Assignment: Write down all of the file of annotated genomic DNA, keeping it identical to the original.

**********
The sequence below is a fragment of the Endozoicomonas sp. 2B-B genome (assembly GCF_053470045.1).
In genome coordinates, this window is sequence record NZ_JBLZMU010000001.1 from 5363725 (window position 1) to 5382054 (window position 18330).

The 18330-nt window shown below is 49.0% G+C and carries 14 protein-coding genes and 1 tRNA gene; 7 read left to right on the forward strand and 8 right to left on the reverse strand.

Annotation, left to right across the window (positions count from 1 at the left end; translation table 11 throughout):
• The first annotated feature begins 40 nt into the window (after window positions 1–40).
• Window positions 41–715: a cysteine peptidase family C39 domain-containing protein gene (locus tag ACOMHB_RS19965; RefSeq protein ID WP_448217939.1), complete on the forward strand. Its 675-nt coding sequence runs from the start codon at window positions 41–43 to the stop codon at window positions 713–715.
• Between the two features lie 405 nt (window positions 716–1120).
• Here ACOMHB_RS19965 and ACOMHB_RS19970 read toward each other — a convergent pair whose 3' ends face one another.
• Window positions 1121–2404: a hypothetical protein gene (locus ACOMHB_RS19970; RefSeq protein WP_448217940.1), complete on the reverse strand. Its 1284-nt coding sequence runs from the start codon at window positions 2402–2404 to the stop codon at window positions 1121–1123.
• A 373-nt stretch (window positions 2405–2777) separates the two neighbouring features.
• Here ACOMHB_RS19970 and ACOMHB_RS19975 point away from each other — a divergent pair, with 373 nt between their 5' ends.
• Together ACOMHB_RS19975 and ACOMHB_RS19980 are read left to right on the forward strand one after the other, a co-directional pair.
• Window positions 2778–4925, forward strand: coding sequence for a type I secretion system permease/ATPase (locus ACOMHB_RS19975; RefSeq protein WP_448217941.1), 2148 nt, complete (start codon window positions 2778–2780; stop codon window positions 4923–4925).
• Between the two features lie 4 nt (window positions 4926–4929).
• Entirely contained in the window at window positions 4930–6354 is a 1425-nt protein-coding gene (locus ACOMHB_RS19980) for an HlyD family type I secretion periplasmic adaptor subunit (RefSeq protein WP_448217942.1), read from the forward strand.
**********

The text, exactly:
The sequence below is a fragment of the Endozoicomonas sp. 2B-B genome (assembly GCF_053470045.1).
In genome coordinates, this window is sequence record NZ_JBLZMU010000001.1 from 5363725 (window position 1) to 5382054 (window position 18330).

The 18330-nt window shown below is 49.0% G+C and carries 14 protein-coding genes and 1 tRNA gene; 7 read left to right on the forward strand and 8 right to left on the reverse strand.

Annotation, left to right across the window (positions count from 1 at the left end; translation table 11 throughout):
• The first annotated feature begins 40 nt into the window (after window positions 1–40).
• Window positions 41–715: a cysteine peptidase family C39 domain-containing protein gene (locus tag ACOMHB_RS19965; RefSeq protein ID WP_448217939.1), complete on the forward strand. Its 675-nt coding sequence runs from the start codon at window positions 41–43 to the stop codon at window positions 713–715.
• Between the two features lie 405 nt (window positions 716–1120).
• Here ACOMHB_RS19965 and ACOMHB_RS19970 read toward each other — a convergent pair whose 3' ends face one another.
• Window positions 1121–2404: a hypothetical protein gene (locus ACOMHB_RS19970; RefSeq protein WP_448217940.1), complete on the reverse strand. Its 1284-nt coding sequence runs from the start codon at window positions 2402–2404 to the stop codon at window positions 1121–1123.
• A 373-nt stretch (window positions 2405–2777) separates the two neighbouring features.
• Here ACOMHB_RS19970 and ACOMHB_RS19975 point away from each other — a divergent pair, with 373 nt between their 5' ends.
• Together ACOMHB_RS19975 and ACOMHB_RS19980 are read left to right on the forward strand one after the other, a co-directional pair.
• Window positions 2778–4925, forward strand: coding sequence for a type I secretion system permease/ATPase (locus ACOMHB_RS19975; RefSeq protein WP_448217941.1), 2148 nt, complete (start codon window positions 2778–2780; stop codon window positions 4923–4925).
• Between the two features lie 4 nt (window positions 4926–4929).
• Entirely contained in the window at window positions 4930–6354 is a 1425-nt protein-coding gene (locus ACOMHB_RS19980) for an HlyD family type I secretion periplasmic adaptor subunit (RefSeq protein WP_448217942.1), read from the forward strand.